How to Improve Tension In the Deadlift

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My former editor at T-Nation, Bryan Krahn, used to cringe sometimes when I sent him an article. It seemed every other article I sent him would hover around the topic of deadlifts.

Photo Credit: Andrey [M4IN]

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Every now and then I’d get a note back…

“Dude, enough with the deadlift articles! If I have to read another word on the hip hinge I’m going postal!”

I’d take the subtle hint and lay low on the deadlift content for a few months. But inevitably I’d revert back to my old ways.

As it happens, THREE of my articles (including four of Eric’s) made T-Nation’s list of 22 Most Popular Deadlift Articles.

I’m like, so popular.

I feel like I should pat myself on the back. It’s been a few months since I’ve written anything specific about the deadlift on this site. That’s right on par with Food Babe going a few days without fear mongering us to death and telling us drinking Pumpkin Spice will give us a third nipple or Carrie Bradshaw going more the five minutes without talking about shoes!

Alas, I’m Talking Bout Deadlifts Today

More to the point, I want to take a few moments to talk about TENSION!!!! Getting (and maintaining) tension throughout a set is one of the keys to solid deadlift technique. It’s the key to technique for A LOT of movements, but today I’m going to focus on the deadlift.

I’ve discussed this point in the past, but it bears repeating: One of the dead giveaways that someone lacks tension during their pull is if 1) their upper back rounds1 and 2) their hips come up too early.  Like this:

In both scenarios I’ll almost always attack lat activation/engagement and upper back tension.

With regards to the lats I’ll approach it in a few ways:

1. I’ll have the lifter assume their starting stance in the bottom position and then kinda poke a prod their armpits/lats and tell them to “get tight/stiff here.” That’s pretty easy. Hopefully they’re not too ticklish.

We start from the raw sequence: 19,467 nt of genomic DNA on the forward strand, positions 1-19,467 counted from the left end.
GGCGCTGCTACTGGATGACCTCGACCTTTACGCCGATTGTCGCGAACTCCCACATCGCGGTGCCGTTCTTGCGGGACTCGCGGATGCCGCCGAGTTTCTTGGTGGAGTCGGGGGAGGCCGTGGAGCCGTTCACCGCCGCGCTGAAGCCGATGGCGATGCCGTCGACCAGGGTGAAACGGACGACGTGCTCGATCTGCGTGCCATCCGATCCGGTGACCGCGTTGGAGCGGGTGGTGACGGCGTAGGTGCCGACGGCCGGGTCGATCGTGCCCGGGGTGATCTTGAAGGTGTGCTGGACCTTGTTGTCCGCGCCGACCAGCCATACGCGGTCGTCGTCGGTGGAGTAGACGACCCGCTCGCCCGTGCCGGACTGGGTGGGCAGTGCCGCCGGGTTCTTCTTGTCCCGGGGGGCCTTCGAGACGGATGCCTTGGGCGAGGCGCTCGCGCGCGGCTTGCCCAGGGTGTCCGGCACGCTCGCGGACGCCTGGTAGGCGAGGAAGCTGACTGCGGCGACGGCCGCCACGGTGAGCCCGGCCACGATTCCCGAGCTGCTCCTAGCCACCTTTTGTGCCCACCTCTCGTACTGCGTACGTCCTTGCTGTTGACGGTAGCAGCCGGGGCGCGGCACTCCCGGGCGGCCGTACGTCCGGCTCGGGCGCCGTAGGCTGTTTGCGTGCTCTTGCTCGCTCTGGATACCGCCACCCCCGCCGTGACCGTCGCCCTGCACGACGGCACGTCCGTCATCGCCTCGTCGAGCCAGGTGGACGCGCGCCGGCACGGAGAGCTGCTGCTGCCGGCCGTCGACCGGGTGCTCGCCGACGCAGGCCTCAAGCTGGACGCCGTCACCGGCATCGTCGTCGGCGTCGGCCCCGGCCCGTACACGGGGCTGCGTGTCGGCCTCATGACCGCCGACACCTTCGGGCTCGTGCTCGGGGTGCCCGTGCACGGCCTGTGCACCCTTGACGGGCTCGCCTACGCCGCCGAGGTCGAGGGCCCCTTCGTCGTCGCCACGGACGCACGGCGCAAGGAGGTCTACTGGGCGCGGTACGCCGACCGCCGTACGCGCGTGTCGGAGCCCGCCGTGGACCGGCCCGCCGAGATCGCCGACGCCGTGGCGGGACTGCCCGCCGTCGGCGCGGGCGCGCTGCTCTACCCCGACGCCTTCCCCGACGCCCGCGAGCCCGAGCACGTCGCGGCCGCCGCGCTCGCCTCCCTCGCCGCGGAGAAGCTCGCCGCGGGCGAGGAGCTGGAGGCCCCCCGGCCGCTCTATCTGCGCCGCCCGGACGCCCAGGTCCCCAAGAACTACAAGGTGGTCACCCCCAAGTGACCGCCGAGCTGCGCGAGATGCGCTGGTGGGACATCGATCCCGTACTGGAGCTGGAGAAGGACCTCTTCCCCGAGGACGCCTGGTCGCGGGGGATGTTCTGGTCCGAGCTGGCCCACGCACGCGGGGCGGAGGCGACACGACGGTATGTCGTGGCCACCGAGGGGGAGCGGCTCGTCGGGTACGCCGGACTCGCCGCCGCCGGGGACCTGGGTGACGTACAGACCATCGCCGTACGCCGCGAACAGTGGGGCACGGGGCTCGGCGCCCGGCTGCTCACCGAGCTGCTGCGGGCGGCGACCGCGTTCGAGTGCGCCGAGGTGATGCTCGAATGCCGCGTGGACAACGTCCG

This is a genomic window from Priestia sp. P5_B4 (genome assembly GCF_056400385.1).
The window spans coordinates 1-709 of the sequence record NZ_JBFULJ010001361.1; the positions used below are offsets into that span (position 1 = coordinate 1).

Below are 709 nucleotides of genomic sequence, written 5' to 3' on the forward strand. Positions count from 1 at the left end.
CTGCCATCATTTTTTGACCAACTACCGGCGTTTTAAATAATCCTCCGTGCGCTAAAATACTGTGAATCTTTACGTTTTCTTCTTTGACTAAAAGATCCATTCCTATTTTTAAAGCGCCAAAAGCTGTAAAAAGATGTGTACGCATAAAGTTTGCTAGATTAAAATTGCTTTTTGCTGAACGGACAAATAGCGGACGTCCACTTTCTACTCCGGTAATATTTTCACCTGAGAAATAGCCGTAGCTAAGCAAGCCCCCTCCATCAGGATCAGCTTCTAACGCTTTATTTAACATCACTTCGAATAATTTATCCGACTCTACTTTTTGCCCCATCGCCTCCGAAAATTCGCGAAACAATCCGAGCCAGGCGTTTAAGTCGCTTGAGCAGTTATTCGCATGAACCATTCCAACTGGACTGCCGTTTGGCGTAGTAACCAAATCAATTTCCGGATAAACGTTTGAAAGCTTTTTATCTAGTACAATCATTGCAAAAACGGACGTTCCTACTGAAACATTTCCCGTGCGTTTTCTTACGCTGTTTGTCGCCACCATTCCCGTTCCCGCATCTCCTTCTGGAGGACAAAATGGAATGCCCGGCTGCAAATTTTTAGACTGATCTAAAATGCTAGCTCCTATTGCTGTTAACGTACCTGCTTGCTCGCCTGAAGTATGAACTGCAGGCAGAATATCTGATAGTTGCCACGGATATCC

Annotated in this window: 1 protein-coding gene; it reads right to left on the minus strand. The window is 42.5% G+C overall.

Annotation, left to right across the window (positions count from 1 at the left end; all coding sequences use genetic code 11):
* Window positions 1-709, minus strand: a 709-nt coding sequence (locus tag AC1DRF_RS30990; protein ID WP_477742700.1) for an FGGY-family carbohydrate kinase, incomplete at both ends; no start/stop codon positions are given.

2. Once I have that, I’ll then tell them to “pretend like you’re squeezing an orange in your armpit during the entire rep and you’re trying to make orange juice.” Again this helps to fire the lats more effectively (external cues usually work a lot better than internal cues), which in turn helps transfer force more efficiently as well as provide a ton more spinal stability.

If neither of those two cues work, a simple drill I like to use is this:

Band Lat Activation w/ Hip Hinge

NOTE: with beginners with poor kinesthetic awareness, before I have them touch a barbell I’ll start them off with this drill so I can kill two bird with one stone. I’m getting to feel what it’s like to engage their lats WHILE grooving a hip hinge.

With regards to the upper back there’s a little more to things than just telling someone to “get your back tight!” Moreover, some lifters make the mistake of literally pinching their scapulae (shoulder blades) together in an effort to get “tight.”

This is wrong. And will actually work against you.

Instead I’ll tell trainees to “set their shoulders,” and to think about placing their shoulder blades in their back pocket. What this does is posteriorly tilt the scapulae (NOT retract). Retracting the shoulder blades makes your arms shorter which will make it harder to get to the bar.

Additionally, the preferred cue helps to elicit more upper back tension.

Watch this video to see what I mean:

 

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  1. it should also be noted here that the reason the upper back is rounding is because the weight is too heavy. No need to over-think things here. Take some weight off. Seriously

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